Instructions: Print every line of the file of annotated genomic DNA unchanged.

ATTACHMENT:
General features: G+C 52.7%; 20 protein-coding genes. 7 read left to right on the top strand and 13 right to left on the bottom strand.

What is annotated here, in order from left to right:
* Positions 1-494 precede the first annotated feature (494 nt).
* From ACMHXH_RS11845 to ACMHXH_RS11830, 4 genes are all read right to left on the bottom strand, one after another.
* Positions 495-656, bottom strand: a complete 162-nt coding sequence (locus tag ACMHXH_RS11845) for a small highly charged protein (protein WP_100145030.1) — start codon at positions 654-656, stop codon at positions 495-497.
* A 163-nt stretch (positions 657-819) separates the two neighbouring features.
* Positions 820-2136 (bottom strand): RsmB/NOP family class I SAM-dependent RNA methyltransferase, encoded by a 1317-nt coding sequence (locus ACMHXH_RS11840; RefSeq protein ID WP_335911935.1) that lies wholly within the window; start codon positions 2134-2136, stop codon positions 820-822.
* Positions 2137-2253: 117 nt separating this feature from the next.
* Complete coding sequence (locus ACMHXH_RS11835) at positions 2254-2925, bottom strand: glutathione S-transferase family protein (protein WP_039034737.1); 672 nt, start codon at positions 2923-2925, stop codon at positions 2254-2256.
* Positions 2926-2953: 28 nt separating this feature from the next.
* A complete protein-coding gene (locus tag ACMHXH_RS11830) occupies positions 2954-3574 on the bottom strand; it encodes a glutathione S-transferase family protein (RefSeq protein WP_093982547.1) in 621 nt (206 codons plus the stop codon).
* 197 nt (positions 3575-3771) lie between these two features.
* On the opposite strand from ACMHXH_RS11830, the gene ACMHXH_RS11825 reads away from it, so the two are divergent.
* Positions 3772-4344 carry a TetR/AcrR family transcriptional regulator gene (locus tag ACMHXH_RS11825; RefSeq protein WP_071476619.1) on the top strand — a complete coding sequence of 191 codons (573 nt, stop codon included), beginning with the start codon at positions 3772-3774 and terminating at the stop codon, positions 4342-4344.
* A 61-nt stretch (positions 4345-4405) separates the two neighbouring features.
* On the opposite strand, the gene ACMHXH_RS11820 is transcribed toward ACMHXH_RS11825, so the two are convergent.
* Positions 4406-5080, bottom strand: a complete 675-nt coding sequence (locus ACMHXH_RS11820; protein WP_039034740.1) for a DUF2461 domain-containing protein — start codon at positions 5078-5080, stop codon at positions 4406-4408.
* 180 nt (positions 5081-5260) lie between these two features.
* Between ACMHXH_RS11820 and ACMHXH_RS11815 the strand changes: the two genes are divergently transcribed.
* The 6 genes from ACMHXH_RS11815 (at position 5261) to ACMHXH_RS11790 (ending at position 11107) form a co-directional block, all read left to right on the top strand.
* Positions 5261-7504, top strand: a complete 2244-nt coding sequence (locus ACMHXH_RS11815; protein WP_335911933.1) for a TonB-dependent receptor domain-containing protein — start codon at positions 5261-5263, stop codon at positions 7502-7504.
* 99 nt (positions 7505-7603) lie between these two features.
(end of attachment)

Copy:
General features: G+C 52.7%; 20 protein-coding genes. 7 read left to right on the top strand and 13 right to left on the bottom strand.

What is annotated here, in order from left to right:
* Positions 1-494 precede the first annotated feature (494 nt).
* From ACMHXH_RS11845 to ACMHXH_RS11830, 4 genes are all read right to left on the bottom strand, one after another.
* Positions 495-656, bottom strand: a complete 162-nt coding sequence (locus tag ACMHXH_RS11845) for a small highly charged protein (protein WP_100145030.1) — start codon at positions 654-656, stop codon at positions 495-497.
* A 163-nt stretch (positions 657-819) separates the two neighbouring features.
* Positions 820-2136 (bottom strand): RsmB/NOP family class I SAM-dependent RNA methyltransferase, encoded by a 1317-nt coding sequence (locus ACMHXH_RS11840; RefSeq protein ID WP_335911935.1) that lies wholly within the window; start codon positions 2134-2136, stop codon positions 820-822.
* Positions 2137-2253: 117 nt separating this feature from the next.
* Complete coding sequence (locus ACMHXH_RS11835) at positions 2254-2925, bottom strand: glutathione S-transferase family protein (protein WP_039034737.1); 672 nt, start codon at positions 2923-2925, stop codon at positions 2254-2256.
* Positions 2926-2953: 28 nt separating this feature from the next.
* A complete protein-coding gene (locus tag ACMHXH_RS11830) occupies positions 2954-3574 on the bottom strand; it encodes a glutathione S-transferase family protein (RefSeq protein WP_093982547.1) in 621 nt (206 codons plus the stop codon).
* 197 nt (positions 3575-3771) lie between these two features.
* On the opposite strand from ACMHXH_RS11830, the gene ACMHXH_RS11825 reads away from it, so the two are divergent.
* Positions 3772-4344 carry a TetR/AcrR family transcriptional regulator gene (locus tag ACMHXH_RS11825; RefSeq protein WP_071476619.1) on the top strand — a complete coding sequence of 191 codons (573 nt, stop codon included), beginning with the start codon at positions 3772-3774 and terminating at the stop codon, positions 4342-4344.
* A 61-nt stretch (positions 4345-4405) separates the two neighbouring features.
* On the opposite strand, the gene ACMHXH_RS11820 is transcribed toward ACMHXH_RS11825, so the two are convergent.
* Positions 4406-5080, bottom strand: a complete 675-nt coding sequence (locus ACMHXH_RS11820; protein WP_039034740.1) for a DUF2461 domain-containing protein — start codon at positions 5078-5080, stop codon at positions 4406-4408.
* 180 nt (positions 5081-5260) lie between these two features.
* Between ACMHXH_RS11820 and ACMHXH_RS11815 the strand changes: the two genes are divergently transcribed.
* The 6 genes from ACMHXH_RS11815 (at position 5261) to ACMHXH_RS11790 (ending at position 11107) form a co-directional block, all read left to right on the top strand.
* Positions 5261-7504, top strand: a complete 2244-nt coding sequence (locus ACMHXH_RS11815; protein WP_335911933.1) for a TonB-dependent receptor domain-containing protein — start codon at positions 5261-5263, stop codon at positions 7502-7504.
* 99 nt (positions 7505-7603) lie between these two features.